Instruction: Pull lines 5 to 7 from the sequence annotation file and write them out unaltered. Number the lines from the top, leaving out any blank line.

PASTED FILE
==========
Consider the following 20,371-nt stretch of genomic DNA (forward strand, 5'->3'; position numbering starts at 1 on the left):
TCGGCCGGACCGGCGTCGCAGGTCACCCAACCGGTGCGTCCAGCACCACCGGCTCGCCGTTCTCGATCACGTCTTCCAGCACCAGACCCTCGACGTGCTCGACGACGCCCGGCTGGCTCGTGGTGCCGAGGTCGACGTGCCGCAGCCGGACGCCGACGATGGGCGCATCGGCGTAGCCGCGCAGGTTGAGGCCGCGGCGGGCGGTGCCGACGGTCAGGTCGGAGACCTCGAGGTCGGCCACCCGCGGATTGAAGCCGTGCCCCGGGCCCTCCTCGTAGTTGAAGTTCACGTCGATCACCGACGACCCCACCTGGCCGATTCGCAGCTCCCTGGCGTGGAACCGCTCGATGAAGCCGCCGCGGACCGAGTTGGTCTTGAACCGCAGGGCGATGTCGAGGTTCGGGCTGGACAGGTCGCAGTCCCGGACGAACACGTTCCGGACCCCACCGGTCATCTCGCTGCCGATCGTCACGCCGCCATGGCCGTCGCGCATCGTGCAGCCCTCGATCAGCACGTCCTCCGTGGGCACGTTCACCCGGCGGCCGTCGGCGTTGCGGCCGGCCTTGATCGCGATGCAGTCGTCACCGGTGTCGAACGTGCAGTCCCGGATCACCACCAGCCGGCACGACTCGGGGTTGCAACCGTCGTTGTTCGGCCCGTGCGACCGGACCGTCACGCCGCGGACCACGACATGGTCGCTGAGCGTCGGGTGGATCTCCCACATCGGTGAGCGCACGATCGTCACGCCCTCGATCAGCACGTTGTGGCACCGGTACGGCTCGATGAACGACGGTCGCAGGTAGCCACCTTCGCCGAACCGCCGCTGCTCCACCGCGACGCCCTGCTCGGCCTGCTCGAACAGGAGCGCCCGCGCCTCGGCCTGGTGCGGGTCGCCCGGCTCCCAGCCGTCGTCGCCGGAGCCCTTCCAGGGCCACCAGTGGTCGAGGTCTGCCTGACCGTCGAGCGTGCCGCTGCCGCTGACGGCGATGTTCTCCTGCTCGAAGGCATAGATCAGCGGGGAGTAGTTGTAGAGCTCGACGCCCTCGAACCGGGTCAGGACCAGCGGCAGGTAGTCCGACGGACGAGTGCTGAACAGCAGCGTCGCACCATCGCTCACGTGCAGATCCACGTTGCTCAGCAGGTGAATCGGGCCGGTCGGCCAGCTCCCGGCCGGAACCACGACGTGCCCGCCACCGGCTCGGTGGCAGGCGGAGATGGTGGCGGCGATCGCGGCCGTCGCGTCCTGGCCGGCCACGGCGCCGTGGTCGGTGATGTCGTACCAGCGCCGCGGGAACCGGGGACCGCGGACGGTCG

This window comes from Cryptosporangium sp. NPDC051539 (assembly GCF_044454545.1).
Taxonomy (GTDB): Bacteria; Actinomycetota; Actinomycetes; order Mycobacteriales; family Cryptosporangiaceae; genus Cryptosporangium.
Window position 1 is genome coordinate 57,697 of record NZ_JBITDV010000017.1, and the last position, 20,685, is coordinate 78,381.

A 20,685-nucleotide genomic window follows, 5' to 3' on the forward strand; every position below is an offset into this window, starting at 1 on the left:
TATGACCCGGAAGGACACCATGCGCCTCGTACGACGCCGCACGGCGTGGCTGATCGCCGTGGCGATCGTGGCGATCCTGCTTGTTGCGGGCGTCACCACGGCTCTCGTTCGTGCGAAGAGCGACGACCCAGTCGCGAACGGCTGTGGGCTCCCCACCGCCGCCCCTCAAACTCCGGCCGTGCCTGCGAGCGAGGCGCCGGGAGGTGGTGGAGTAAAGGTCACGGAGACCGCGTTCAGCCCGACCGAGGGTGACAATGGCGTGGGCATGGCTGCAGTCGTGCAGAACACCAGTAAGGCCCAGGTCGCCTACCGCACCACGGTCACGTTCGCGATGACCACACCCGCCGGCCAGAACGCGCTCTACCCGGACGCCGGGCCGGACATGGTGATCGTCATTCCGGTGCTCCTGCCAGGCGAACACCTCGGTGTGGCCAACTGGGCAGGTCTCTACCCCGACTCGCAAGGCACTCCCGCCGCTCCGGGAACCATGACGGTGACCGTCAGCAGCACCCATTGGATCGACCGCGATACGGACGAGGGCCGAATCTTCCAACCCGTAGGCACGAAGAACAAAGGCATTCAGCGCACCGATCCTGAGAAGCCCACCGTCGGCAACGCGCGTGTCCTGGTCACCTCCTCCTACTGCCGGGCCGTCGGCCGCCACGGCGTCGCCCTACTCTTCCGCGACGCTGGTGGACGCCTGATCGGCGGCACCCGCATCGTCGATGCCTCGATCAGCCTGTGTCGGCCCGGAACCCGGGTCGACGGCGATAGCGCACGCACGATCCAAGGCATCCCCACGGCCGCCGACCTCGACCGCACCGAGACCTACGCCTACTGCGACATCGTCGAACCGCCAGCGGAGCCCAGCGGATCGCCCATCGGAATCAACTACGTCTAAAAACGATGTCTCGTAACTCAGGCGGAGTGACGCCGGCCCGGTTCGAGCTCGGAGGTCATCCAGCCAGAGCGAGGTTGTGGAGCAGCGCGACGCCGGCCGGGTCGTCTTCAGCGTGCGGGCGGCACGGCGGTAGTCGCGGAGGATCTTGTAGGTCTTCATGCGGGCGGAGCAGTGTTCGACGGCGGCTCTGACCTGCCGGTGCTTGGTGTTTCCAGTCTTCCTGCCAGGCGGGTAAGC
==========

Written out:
Window position 1 is genome coordinate 57,697 of record NZ_JBITDV010000017.1, and the last position, 20,685, is coordinate 78,381.

A 20,685-nucleotide genomic window follows, 5' to 3' on the forward strand; every position below is an offset into this window, starting at 1 on the left:
TATGACCCGGAAGGACACCATGCGCCTCGTACGACGCCGCACGGCGTGGCTGATCGCCGTGGCGATCGTGGCGATCCTGCTTGTTGCGGGCGTCACCACGGCTCTCGTTCGTGCGAAGAGCGACGACCCAGTCGCGAACGGCTGTGGGCTCCCCACCGCCGCCCCTCAAACTCCGGCCGTGCCTGCGAGCGAGGCGCCGGGAGGTGGTGGAGTAAAGGTCACGGAGACCGCGTTCAGCCCGACCGAGGGTGACAATGGCGTGGGCATGGCTGCAGTCGTGCAGAACACCAGTAAGGCCCAGGTCGCCTACCGCACCACGGTCACGTTCGCGATGACCACACCCGCCGGCCAGAACGCGCTCTACCCGGACGCCGGGCCGGACATGGTGATCGTCATTCCGGTGCTCCTGCCAGGCGAACACCTCGGTGTGGCCAACTGGGCAGGTCTCTACCCCGACTCGCAAGGCACTCCCGCCGCTCCGGGAACCATGACGGTGACCGTCAGCAGCACCCATTGGATCGACCGCGATACGGACGAGGGCCGAATCTTCCAACCCGTAGGCACGAAGAACAAAGGCATTCAGCGCACCGATCCTGAGAAGCCCACCGTCGGCAACGCGCGTGTCCTGGTCACCTCCTCCTACTGCCGGGCCGTCGGCCGCCACGGCGTCGCCCTACTCTTCCGCGACGCTGGTGGACGCCTGATCGGCGGCACCCGCATCGTCGATGCCTCGATCAGCCTGTGTCGGCCCGGAACCCGGGTCGACGGCGATAGCGCACGCACGATCCAAGGCATCCCCACGGCCGCCGACCTCGACCGCACCGAGACCTACGCCTACTGCGACATCGTCGAACCGCCAGCGGAGCCCAGCGGATCGCCCATCGGAATCAACTACGTCTAAAAACGATGTCTCGTAACTCAGGCGGAGTGACGCCGGCCCGGTTCGAGCTCGGAGGTCATCCAGCCAGAGCGAGGTTGTGGAGCAGCGCGACGCCGGCCGGGTCGTCTTCAGCGTGCGGGCGGCACGGCGGTAGTCGCGGAGGATCTTGTAGGTCTTCATGCGGGCGGAGCAGTGTTCGACGGCGGCTCTGACCTGCCGGTGCTTGGTGTTTCCAGTCTTCCTGCCAGGCGGGTAAGC